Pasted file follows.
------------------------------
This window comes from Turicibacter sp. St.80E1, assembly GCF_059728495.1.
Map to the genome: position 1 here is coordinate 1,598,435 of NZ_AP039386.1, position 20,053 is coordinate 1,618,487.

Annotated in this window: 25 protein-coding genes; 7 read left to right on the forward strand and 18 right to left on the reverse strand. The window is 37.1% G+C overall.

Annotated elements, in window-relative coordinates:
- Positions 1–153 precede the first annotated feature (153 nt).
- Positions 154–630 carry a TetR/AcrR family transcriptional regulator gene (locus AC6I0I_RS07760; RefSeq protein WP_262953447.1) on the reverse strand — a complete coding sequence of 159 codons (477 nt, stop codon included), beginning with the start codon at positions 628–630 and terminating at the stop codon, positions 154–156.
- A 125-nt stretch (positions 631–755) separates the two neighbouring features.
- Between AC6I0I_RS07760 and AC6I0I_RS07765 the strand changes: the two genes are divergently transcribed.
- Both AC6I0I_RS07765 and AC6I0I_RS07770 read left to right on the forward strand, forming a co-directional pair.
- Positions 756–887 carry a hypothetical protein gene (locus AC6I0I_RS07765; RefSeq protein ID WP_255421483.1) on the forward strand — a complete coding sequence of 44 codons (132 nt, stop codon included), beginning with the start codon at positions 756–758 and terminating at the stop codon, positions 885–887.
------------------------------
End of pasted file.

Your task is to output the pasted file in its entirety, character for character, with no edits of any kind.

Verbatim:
This window comes from Turicibacter sp. St.80E1, assembly GCF_059728495.1.
Map to the genome: position 1 here is coordinate 1,598,435 of NZ_AP039386.1, position 20,053 is coordinate 1,618,487.

Annotated in this window: 25 protein-coding genes; 7 read left to right on the forward strand and 18 right to left on the reverse strand. The window is 37.1% G+C overall.

Annotated elements, in window-relative coordinates:
- Positions 1–153 precede the first annotated feature (153 nt).
- Positions 154–630 carry a TetR/AcrR family transcriptional regulator gene (locus AC6I0I_RS07760; RefSeq protein WP_262953447.1) on the reverse strand — a complete coding sequence of 159 codons (477 nt, stop codon included), beginning with the start codon at positions 628–630 and terminating at the stop codon, positions 154–156.
- A 125-nt stretch (positions 631–755) separates the two neighbouring features.
- Between AC6I0I_RS07760 and AC6I0I_RS07765 the strand changes: the two genes are divergently transcribed.
- Both AC6I0I_RS07765 and AC6I0I_RS07770 read left to right on the forward strand, forming a co-directional pair.
- Positions 756–887 carry a hypothetical protein gene (locus AC6I0I_RS07765; RefSeq protein ID WP_255421483.1) on the forward strand — a complete coding sequence of 44 codons (132 nt, stop codon included), beginning with the start codon at positions 756–758 and terminating at the stop codon, positions 885–887.